I... I no word. Next.
3. Big Bossman hijacks the coffin of the Big Show's father.
The fall of 1999 produced some of the worst storylines in WWE history. It was like they were throwing darts to see what stuck. After all, they were finally out of the Austin-McMahon business. But the fall of 1999 also saw the WWF lose two of its biggest contributors on their creative team to WCW: Vince Russo and Ed Ferrara, meaning creative was in flux. Their big story at the time, Stephanie McMahon being courted by Test, was put on hold. But that's not what this one is about. This is about another story they came up with during that period.
Around the same time, the Big Show wrestled with a heavy heart. His "father" had terminal cancer, meaning his death was imminent. Eventually, his dad did succumb to the disease and a funeral service had been planned. And here, boys and girls, is where the story goes off the rails. Literally.
The Big Boss Man, in a continuing effort to be as tasteless as possible (this came a few weeks after he dognapped Al Snow, then fed him the corpse), crashed the funeral, and... well, I'm pretty sure this hasn't been done since, not just in WWE, but ever... he hijacks the coffin where Show's father laid to rest. Big Show was having none of that, and proceeded to try and retrieve said coffin, even resorting to riding on it.
Look, death's a touchy subject and in wrestling, death should be handled with kid gloves (or mittens for that matter). But... really? Upon first viewing, yeah, it's disgusting. But after repeated views, it actually becomes quite humorous. Pretty sure that's not what WWE was going for there.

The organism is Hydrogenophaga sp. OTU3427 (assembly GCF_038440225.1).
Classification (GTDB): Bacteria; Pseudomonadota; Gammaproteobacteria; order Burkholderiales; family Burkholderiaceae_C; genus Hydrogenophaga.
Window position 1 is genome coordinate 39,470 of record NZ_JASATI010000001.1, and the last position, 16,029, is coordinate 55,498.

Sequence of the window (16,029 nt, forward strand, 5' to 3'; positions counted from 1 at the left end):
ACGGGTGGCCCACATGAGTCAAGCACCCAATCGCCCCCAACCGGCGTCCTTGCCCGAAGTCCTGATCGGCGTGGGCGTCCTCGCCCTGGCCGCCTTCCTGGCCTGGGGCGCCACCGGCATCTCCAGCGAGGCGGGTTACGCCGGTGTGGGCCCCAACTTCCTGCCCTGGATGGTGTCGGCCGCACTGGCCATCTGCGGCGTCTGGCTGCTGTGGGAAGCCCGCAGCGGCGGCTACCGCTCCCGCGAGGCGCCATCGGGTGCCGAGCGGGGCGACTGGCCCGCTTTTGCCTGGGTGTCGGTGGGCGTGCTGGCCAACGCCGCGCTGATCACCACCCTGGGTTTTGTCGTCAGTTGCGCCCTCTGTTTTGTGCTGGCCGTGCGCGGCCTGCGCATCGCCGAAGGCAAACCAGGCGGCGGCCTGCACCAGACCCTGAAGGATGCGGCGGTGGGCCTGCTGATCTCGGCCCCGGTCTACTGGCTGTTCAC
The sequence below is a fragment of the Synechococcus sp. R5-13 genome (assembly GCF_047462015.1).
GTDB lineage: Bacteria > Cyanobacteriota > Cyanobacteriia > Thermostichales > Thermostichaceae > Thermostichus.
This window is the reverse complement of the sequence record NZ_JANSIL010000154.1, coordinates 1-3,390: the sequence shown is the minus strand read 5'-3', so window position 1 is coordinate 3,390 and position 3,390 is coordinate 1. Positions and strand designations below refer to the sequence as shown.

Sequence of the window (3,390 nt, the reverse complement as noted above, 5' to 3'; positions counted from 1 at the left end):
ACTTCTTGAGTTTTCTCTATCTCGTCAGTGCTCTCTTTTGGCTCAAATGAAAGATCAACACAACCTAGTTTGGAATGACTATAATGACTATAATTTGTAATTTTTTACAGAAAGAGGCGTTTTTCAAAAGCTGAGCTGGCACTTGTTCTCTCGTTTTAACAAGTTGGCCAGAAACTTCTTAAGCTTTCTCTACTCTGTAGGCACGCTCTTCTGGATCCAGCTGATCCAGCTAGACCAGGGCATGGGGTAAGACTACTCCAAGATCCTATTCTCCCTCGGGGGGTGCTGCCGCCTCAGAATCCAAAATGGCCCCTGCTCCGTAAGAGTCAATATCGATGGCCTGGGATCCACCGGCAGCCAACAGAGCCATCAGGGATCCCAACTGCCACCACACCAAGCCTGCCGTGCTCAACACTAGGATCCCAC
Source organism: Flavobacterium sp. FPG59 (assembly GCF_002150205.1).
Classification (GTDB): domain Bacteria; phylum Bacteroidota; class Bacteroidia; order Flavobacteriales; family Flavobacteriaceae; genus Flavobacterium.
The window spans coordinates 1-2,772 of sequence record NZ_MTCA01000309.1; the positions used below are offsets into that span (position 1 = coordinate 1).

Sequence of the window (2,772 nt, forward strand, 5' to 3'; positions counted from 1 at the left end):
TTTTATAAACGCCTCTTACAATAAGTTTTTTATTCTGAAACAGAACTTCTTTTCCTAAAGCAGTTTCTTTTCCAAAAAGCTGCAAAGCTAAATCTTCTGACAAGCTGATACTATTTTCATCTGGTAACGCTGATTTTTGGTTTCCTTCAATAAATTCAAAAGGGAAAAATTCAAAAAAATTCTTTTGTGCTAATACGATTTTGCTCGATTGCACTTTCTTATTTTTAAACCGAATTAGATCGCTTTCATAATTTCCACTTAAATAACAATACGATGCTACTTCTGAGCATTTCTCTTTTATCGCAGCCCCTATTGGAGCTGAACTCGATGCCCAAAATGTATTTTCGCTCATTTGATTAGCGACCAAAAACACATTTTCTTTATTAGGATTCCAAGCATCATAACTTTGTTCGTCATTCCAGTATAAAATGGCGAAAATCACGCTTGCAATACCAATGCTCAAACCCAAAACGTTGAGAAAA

2. Snitsky punts a baby.
If you think death's a touchy subject, try pregnancy. To the best of my knowledge, there are fewer successful pregnancies in wrestling than weddings that go smoothly. If you know of a successful storyline pregnancy, I'd like to hear about it in the comments.
The year's 2004. Lita and Matt Hardy were dating. Very much in love and all that. Well, not exactly. Somewhere in the spring of 2004, Matt ditched Lita after teasing a proposal. That summer, Lita was stalked, kidnapped, and "impregnated" by that ladies' man of the 21st century, Kane. The rivalry would last through the summer, and somehow Kane won the right to marry Lita in a wrestling match. I'd explain it further, but you'll only suffer a concussion. A few weeks later, Kane was offered up a local athlete by the name of Gene Snitsky. Snitsky was fitting to be a sacrifice for the Big Red Machine, but Lita got in the way, Snitsky nails Kane, and down goes Lita. Down goes Lita. Down goes Lita. If you know a little bit about wrestling history, you know what happens next.